Possible Causes of Fatal Motorcycle Accidents

After a fatal motorcycle accident, it will be important to determine if someone else’s negligence was the cause. For help with your case and to discuss the circumstances of the accident, contact an attorney in Arvada.

Common Causes of a Fatal Motorcycle Accident

Certain types of crashes may be more likely to result in death, and the responsibility for the accident may lie with the biker or another driver depending on the specific circumstances.

Head-on collisions involving a bike and a car or another vehicle can be deadly. Meanwhile, accidents at intersections such as when another vehicle makes a left turn in front of a motorcycle can cause fatalities as well.

Lane splitting, which is passing or overtaking a vehicle in the same lane can be another cause of fatalities. In Colorado, lane splitting is illegal.

Bikers or drivers may be responsible for actions that cause fatal accidents:

  • speeding;
  • alcohol impairment; and
  • taking unnecessary risks.

Motorcycle fatalities may also be caused by a rider who loses control of the bike and collides with a fixed object, such as a building, tree or pole.

Factors in Motorcycle Accidents

Meanwhile, the Centers for Disease Control and Prevention (CDC) note that in 2010, riders 40 and older accounted for over half of motorcycle accident fatalities. Most motorcyclists who are killed in accidents are men, although most motorcycle passengers who are killed are women.

Another factor is that many of these crashes (about half) occur on rural roads. High speeds and poor road conditions may contribute to accidents on these roads, or any other road for that matter.

How the Use of a Helmet Impacts a Fatal Motorcycle Accident

Although it’s important to establish who was at fault in an accident, what cannot be ignored is the importance of wearing a helmet. Although helmets are not required by law in Colorado for motorcyclists 18 years of age and up, they may save lives and reduce the severity of a head injury.

According to the National Highway Traffic Safety Administration (NHTSA), in 2011 there were 78 motorcycle fatalities in Colorado. Of these, 49 victims weren’t wearing a helmet, 28 were and in one case it was unknown whether a helmet was worn.

Meanwhile, the CDC reports that in 2010 nearly half of the motorcycle fatalities in the U.S. involved a rider not wearing a helmet (42 percent). And although 1,500 lives were saved as a result of wearing one, an additional 700 lives could have been saved.

Proving Negligence in a Fatal Motorcycle Accident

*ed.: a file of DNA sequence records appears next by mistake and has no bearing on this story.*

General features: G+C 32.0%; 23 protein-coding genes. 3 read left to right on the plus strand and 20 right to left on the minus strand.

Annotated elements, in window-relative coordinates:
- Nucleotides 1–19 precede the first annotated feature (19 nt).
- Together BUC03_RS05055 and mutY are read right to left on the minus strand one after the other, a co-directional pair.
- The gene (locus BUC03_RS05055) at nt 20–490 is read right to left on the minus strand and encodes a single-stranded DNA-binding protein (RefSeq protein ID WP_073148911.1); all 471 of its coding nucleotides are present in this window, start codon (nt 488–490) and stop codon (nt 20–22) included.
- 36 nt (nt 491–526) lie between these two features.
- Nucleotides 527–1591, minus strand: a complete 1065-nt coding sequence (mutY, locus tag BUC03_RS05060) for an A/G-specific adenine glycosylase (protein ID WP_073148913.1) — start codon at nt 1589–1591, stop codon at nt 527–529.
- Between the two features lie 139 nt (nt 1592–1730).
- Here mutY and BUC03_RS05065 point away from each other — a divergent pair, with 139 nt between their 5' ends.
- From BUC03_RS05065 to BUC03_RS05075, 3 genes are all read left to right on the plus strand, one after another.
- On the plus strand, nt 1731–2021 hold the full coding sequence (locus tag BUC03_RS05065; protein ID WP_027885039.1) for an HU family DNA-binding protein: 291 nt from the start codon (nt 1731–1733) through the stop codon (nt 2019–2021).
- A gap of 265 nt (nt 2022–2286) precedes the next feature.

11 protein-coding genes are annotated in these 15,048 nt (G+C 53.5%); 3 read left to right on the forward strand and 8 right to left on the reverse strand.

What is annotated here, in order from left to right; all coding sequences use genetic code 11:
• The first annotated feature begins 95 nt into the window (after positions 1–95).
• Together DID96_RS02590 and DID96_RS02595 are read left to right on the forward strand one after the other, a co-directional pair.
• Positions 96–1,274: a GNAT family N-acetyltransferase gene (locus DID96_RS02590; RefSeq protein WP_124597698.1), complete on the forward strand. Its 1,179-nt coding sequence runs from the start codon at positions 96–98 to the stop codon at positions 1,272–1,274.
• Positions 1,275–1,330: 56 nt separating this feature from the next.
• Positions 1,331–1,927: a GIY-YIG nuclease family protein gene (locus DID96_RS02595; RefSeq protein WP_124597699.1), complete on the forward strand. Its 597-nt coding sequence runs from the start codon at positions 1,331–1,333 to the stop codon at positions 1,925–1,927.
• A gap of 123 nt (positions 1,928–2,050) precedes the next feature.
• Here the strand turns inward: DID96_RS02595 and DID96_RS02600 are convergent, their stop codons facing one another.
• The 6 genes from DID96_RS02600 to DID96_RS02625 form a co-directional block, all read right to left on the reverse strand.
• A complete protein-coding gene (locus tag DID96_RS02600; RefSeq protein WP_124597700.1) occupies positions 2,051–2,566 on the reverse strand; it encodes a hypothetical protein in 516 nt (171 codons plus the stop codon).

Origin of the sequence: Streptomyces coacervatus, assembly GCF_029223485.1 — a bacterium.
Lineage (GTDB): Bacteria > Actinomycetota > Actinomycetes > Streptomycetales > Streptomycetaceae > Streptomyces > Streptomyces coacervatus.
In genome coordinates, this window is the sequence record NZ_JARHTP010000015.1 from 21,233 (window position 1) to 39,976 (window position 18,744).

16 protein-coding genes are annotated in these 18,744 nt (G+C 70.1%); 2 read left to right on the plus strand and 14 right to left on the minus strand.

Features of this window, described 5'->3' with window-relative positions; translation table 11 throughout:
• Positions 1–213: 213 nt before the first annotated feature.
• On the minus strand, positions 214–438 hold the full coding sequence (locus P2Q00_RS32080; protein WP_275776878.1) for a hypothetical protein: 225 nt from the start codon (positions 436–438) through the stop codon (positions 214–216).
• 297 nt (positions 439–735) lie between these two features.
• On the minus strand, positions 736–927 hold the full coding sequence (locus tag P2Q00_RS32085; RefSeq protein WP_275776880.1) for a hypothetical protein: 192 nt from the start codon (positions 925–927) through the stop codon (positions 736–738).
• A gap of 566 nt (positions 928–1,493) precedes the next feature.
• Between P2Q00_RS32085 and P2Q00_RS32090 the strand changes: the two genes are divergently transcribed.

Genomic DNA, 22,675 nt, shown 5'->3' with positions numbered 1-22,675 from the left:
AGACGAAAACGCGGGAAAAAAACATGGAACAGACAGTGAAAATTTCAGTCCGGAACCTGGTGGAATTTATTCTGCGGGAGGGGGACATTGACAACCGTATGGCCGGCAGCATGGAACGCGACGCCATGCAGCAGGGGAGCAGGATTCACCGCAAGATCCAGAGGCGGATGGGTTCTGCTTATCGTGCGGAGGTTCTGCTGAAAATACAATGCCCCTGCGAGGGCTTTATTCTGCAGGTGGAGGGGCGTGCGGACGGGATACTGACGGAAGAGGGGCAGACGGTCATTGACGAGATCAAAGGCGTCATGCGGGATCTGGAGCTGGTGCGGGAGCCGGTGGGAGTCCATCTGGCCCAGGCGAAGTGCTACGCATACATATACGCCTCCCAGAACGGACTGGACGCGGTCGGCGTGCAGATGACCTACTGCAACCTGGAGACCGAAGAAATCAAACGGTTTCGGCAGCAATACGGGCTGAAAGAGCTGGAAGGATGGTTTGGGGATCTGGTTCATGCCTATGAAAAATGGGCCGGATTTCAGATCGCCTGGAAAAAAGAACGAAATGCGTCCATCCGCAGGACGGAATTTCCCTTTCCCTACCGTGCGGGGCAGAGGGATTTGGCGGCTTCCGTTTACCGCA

While use of a helmet may factor into an injury or wrongful death case in some cases, even if it’s discovered that your loved one wasn’t wearing a helmet, it doesn’t mean the negligent actions of someone else are discounted. If it can be proven that another motorist was at fault, he or she can be held liable.

You will need ample evidence that establishes negligence and examples include:

  • a police report;
  • witness statements;
  • photographs of the accident scene; and in some cases
  • legal counsel may call on an accident reconstruction expert.

Talk to D.J. Banovitz About an Accident in Arvada

Surviving family members could be entitled to damages that address medical expenses, earning potential, pain and suffering, funeral costs and more. Discuss your case with D.J. Banovitz at 303-300-5060. He will take the time to review your case and determine if another may be held liable for your loved one’s fatal motorcycle accident.

D.J. Banovitz’ career has always concentrated on trial practice and he has litigated hundreds of cases. His passion and sole career focus has been to seek justice for people suffering from personal injuries as the result of someone else’s negligence. The hallmark of the Law Office of D.J. Banovitz, is the total commitment to professionalism, quality, and personalized care of your injury case.

D.J. has dedicated his professional life to helping those most in need and is a proud and active member of the Colorado Trial Lawyers Association. His experience includes volunteering for Colorado Rural Legal Services in Montrose, the Colorado Aids Project, consumer law, family law, criminal defense, and Alternative Defense Counsel for juveniles in Denver.